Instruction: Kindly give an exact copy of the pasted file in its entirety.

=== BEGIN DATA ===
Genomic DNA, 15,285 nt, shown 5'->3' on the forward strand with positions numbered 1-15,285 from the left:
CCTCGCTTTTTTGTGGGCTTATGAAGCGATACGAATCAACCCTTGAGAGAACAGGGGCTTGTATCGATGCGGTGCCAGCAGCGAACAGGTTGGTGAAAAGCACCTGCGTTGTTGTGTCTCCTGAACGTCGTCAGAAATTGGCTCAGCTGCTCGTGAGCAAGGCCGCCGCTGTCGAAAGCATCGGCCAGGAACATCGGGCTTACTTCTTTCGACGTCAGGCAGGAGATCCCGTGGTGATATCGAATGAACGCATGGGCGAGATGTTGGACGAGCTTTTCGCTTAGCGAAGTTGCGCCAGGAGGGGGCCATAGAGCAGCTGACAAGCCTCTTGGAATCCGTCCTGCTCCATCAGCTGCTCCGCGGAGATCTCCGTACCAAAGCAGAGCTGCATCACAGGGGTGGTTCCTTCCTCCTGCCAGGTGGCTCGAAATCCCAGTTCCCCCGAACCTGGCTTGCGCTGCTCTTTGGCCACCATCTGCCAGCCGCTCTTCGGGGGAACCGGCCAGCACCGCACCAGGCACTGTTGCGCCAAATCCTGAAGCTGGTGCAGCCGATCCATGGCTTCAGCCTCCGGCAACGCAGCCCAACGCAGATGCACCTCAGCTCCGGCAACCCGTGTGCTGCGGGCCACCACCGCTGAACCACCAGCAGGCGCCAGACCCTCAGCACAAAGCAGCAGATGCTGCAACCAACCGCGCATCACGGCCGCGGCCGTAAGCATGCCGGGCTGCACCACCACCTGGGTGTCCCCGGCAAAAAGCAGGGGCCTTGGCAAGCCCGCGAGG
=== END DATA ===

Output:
Genomic DNA, 15,285 nt, shown 5'->3' on the forward strand with positions numbered 1-15,285 from the left:
CCTCGCTTTTTTGTGGGCTTATGAAGCGATACGAATCAACCCTTGAGAGAACAGGGGCTTGTATCGATGCGGTGCCAGCAGCGAACAGGTTGGTGAAAAGCACCTGCGTTGTTGTGTCTCCTGAACGTCGTCAGAAATTGGCTCAGCTGCTCGTGAGCAAGGCCGCCGCTGTCGAAAGCATCGGCCAGGAACATCGGGCTTACTTCTTTCGACGTCAGGCAGGAGATCCCGTGGTGATATCGAATGAACGCATGGGCGAGATGTTGGACGAGCTTTTCGCTTAGCGAAGTTGCGCCAGGAGGGGGCCATAGAGCAGCTGACAAGCCTCTTGGAATCCGTCCTGCTCCATCAGCTGCTCCGCGGAGATCTCCGTACCAAAGCAGAGCTGCATCACAGGGGTGGTTCCTTCCTCCTGCCAGGTGGCTCGAAATCCCAGTTCCCCCGAACCTGGCTTGCGCTGCTCTTTGGCCACCATCTGCCAGCCGCTCTTCGGGGGAACCGGCCAGCACCGCACCAGGCACTGTTGCGCCAAATCCTGAAGCTGGTGCAGCCGATCCATGGCTTCAGCCTCCGGCAACGCAGCCCAACGCAGATGCACCTCAGCTCCGGCAACCCGTGTGCTGCGGGCCACCACCGCTGAACCACCAGCAGGCGCCAGACCCTCAGCACAAAGCAGCAGATGCTGCAACCAACCGCGCATCACGGCCGCGGCCGTAAGCATGCCGGGCTGCACCACCACCTGGGTGTCCCCGGCAAAAAGCAGGGGCCTTGGCAAGCCCGCGAGG